The Expected and Actual Virtuous World of Love, Sex and Morality of Maidservants in the Bourgeois Households
In the bourgeois families maidservants were obligatory – we could say self–evident. They characterised the bourgeois cultural life and status and played an important role in the bourgeois families. In the bourgeois households they were responsible for domestic and personal chores. A comprehensive analysis of the issue of servant girls cannot avoid the world of contemporary love, sex and morality. Double standards were characteristic of the bourgeois society, and sex drive as a need was only acknowledged as far as men were concerned. Men could seek the satisfaction of their desires outside of what was deemed as socially acceptable. Double standards also flourished behind the closed doors of the bourgeois homes. On the basis of the preserved resources the contribution explores sexual and love affairs of bourgeois fathers and sons involving servant girls. These are the typical patterns of the so–called lower forms of love or ordinary love with the aim of satisfying the sexual needs of bourgeois men. The author also focuses on the issue of illegitimate children, prostitution, and harmful pulp literature. Many girls came to the cities and became maidservants in the hope of getting married. Therefore these girls also pursued their hope for a better life with personal ads. The search for an appropriate husband could also be dangerous, since servant girls could also become victims of con artists or even murderers.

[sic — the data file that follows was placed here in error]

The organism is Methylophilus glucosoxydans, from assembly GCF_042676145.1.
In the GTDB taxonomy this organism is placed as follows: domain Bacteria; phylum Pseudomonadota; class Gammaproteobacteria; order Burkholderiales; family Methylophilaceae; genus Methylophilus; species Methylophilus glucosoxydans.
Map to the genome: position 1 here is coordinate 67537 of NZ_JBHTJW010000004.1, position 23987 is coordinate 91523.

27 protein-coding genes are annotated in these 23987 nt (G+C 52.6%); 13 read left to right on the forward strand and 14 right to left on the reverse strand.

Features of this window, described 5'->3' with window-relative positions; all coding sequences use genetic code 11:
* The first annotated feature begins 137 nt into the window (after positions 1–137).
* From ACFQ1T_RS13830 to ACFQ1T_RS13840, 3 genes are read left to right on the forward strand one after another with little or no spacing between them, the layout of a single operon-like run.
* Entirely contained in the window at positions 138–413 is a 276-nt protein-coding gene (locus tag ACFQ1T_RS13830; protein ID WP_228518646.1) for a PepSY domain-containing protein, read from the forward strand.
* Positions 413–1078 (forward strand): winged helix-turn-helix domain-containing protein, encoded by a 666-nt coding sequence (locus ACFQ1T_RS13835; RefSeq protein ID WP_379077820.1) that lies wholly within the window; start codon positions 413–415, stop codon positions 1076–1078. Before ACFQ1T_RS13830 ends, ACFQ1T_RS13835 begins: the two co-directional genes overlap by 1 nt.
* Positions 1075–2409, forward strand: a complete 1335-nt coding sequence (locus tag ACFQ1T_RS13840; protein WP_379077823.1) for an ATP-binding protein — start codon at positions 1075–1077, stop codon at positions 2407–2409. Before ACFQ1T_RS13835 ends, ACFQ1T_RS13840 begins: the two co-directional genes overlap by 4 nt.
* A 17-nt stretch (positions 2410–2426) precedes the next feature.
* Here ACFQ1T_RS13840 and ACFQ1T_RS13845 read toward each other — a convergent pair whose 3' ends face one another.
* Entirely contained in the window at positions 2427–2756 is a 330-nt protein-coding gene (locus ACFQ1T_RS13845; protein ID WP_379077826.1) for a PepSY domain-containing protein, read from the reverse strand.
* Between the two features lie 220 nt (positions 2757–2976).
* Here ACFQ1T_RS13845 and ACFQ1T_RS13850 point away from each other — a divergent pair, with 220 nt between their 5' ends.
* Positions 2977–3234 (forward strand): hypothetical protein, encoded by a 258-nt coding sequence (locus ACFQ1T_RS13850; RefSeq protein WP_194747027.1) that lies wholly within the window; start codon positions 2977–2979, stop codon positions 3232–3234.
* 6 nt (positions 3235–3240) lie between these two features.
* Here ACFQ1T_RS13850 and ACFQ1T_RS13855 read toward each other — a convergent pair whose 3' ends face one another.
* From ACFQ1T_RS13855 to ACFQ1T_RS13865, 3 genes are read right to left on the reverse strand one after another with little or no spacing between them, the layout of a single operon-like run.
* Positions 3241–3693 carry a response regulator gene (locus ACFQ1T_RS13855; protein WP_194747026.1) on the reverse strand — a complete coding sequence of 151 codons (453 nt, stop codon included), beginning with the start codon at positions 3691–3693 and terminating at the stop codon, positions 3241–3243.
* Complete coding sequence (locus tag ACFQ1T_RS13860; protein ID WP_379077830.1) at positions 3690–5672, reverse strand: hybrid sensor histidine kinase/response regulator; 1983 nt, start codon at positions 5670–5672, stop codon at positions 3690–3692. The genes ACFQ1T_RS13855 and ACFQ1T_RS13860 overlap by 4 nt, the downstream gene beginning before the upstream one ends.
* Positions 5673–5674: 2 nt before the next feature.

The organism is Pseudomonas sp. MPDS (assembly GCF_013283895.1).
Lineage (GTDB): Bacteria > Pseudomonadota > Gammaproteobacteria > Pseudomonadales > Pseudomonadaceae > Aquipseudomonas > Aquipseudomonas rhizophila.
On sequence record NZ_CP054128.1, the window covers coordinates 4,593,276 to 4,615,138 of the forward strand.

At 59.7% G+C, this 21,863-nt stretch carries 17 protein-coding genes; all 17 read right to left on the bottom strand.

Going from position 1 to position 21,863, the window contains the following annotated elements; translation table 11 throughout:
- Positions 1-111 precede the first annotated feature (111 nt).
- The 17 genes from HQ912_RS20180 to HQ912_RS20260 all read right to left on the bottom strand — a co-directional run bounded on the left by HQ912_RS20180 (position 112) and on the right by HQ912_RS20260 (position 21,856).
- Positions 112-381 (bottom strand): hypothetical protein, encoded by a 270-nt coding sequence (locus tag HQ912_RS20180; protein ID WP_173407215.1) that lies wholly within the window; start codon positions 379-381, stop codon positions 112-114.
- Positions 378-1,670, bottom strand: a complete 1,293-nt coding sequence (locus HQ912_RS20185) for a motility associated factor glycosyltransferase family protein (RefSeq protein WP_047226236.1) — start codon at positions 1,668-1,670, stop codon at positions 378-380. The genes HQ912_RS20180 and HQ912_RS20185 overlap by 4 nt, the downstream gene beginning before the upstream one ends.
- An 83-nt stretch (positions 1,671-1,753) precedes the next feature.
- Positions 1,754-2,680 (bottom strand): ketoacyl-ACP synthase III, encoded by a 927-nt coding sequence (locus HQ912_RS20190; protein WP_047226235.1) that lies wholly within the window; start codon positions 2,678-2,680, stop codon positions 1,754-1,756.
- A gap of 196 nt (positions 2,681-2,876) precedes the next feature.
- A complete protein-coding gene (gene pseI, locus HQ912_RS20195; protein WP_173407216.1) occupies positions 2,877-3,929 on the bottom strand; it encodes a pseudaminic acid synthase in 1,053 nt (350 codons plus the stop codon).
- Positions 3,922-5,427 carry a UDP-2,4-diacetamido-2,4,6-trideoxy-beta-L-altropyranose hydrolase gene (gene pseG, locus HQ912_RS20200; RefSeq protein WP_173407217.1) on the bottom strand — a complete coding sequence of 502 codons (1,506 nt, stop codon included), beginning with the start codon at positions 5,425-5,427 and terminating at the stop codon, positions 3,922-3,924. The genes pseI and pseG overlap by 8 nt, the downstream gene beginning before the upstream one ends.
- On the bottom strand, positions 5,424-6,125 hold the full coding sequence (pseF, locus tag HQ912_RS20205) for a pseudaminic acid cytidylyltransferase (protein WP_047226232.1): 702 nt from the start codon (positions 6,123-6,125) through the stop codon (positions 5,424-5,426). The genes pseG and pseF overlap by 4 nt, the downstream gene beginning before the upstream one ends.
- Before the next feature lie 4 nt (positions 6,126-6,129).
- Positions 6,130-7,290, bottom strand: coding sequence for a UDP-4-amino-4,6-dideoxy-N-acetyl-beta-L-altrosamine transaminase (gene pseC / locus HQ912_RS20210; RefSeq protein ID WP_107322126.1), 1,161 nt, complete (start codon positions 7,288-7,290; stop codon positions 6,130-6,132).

Authors who publish with this journal agree to the following terms:
- Authors retain copyright and grant the journal right of first publication with the work simultaneously licensed under a Creative Commons Attribution License that allows others to share the work with an acknowledgement of the work's authorship and initial publication in this journal.
- Authors are able to enter into separate, additional contractual arrangements for the non-exclusive distribution of the journal's published version of the work (e.g., post it to an institutional repository or publish it in a book), with an acknowledgement of its initial publication in this journal.
- Authors are permitted and encouraged to post their work online (e.g., in institutional repositories or on their website) prior to and during the submission process, as it can lead to productive exchanges, as well as earlier and greater citation of published work (See The Effect of Open Access).